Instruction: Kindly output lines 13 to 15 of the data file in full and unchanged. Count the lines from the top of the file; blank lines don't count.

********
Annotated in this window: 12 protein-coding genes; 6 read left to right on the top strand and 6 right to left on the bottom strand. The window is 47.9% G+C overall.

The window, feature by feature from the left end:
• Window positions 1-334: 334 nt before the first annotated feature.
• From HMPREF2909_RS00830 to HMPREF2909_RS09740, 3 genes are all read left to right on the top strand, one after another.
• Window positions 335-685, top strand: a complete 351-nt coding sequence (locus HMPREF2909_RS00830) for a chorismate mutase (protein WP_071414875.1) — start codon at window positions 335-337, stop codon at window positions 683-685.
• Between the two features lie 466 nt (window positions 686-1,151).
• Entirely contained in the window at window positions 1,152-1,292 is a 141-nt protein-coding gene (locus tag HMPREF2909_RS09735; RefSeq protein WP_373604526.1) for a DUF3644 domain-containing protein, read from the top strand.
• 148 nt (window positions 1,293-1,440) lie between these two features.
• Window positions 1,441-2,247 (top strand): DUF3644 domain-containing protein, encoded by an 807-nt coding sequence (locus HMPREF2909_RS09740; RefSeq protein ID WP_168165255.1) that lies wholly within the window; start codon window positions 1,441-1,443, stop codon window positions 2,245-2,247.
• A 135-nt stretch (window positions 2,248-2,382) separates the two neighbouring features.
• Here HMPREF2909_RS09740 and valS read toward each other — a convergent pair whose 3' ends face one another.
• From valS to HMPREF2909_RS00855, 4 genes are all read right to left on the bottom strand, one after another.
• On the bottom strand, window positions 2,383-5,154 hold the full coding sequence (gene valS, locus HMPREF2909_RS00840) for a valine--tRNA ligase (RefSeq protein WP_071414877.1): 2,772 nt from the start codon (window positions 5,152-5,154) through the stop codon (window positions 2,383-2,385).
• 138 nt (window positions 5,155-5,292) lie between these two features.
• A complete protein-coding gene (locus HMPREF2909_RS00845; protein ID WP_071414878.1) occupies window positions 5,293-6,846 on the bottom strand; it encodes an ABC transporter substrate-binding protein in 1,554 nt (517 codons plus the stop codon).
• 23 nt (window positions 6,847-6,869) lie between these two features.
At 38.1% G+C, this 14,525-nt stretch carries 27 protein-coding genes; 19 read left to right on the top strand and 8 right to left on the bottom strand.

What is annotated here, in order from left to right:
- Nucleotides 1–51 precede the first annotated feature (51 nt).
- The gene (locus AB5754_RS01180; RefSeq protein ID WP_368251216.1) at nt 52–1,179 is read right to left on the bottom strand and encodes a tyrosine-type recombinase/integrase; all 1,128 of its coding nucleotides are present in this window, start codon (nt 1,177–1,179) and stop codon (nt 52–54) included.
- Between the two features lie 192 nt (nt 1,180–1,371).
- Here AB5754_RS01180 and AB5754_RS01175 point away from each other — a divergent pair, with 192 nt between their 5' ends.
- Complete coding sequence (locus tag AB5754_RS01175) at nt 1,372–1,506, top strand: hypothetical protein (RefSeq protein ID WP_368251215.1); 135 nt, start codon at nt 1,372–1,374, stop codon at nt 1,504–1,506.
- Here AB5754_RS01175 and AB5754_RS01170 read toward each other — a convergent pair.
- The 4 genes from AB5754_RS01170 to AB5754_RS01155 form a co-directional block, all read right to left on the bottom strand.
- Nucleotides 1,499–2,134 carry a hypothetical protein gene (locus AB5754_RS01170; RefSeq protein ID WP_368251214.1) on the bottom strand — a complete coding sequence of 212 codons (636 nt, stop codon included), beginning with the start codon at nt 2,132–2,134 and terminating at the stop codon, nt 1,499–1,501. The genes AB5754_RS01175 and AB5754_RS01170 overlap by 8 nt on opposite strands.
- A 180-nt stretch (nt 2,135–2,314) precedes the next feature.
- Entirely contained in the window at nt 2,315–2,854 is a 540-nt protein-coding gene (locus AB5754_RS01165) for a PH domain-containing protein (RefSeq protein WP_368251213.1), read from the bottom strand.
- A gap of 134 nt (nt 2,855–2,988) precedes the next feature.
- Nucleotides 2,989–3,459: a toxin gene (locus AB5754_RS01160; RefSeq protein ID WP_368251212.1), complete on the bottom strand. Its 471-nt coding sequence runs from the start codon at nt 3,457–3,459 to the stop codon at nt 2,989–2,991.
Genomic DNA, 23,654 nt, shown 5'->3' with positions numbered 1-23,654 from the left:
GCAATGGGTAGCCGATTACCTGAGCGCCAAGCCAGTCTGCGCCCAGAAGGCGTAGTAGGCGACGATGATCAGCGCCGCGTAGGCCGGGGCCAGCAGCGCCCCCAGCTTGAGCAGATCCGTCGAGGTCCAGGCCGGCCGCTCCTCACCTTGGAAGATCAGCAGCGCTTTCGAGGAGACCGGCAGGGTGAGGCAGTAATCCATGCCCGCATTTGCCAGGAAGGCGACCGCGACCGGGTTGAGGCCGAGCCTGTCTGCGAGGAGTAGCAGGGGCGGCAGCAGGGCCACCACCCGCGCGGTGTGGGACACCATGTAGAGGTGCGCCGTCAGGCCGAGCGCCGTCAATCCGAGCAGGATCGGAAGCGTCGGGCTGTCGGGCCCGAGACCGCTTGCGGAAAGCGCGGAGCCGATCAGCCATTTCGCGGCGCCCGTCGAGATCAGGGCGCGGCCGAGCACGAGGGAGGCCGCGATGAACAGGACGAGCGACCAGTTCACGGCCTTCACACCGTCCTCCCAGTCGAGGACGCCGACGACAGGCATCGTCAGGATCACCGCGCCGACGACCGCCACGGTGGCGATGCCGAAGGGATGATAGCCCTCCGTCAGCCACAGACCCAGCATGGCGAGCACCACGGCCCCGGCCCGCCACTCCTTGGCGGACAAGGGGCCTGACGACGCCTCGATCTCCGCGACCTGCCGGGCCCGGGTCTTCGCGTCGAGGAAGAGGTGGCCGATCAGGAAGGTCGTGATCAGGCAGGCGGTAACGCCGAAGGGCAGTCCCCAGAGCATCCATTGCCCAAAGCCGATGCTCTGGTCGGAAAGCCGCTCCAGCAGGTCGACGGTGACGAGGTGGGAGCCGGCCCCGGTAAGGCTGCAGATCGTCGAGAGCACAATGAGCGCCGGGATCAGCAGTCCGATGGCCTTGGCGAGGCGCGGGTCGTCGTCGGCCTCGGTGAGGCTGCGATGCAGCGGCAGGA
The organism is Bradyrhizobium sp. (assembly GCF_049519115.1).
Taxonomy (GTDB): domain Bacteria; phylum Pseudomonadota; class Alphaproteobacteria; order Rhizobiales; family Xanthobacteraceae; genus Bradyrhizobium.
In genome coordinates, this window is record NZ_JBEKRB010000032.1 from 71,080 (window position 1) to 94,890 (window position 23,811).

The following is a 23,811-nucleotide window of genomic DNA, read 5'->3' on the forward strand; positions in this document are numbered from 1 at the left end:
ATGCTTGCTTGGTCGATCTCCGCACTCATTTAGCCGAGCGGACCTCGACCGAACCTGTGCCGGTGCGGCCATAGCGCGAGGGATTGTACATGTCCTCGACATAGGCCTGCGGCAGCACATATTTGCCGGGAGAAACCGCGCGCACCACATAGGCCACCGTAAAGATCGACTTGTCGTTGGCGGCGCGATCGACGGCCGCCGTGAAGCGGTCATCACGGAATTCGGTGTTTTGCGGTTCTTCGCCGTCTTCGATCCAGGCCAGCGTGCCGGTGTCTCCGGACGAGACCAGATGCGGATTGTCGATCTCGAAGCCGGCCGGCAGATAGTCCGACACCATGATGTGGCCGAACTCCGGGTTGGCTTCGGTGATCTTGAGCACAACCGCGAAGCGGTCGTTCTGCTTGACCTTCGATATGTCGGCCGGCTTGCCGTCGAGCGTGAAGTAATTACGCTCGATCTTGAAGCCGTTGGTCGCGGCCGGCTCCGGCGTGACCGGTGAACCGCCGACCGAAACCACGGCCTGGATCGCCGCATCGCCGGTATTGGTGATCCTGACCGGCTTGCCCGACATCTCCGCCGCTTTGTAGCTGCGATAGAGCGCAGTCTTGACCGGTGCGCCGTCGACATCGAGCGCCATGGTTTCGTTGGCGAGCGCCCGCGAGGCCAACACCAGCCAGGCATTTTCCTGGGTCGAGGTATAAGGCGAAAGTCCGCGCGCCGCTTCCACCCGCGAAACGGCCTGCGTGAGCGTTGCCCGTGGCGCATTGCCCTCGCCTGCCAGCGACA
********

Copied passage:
• On the bottom strand, window positions 2,383-5,154 hold the full coding sequence (gene valS, locus HMPREF2909_RS00840) for a valine--tRNA ligase (RefSeq protein WP_071414877.1): 2,772 nt from the start codon (window positions 5,152-5,154) through the stop codon (window positions 2,383-2,385).
• 138 nt (window positions 5,155-5,292) lie between these two features.
• A complete protein-coding gene (locus HMPREF2909_RS00845; protein ID WP_071414878.1) occupies window positions 5,293-6,846 on the bottom strand; it encodes an ABC transporter substrate-binding protein in 1,554 nt (517 codons plus the stop codon).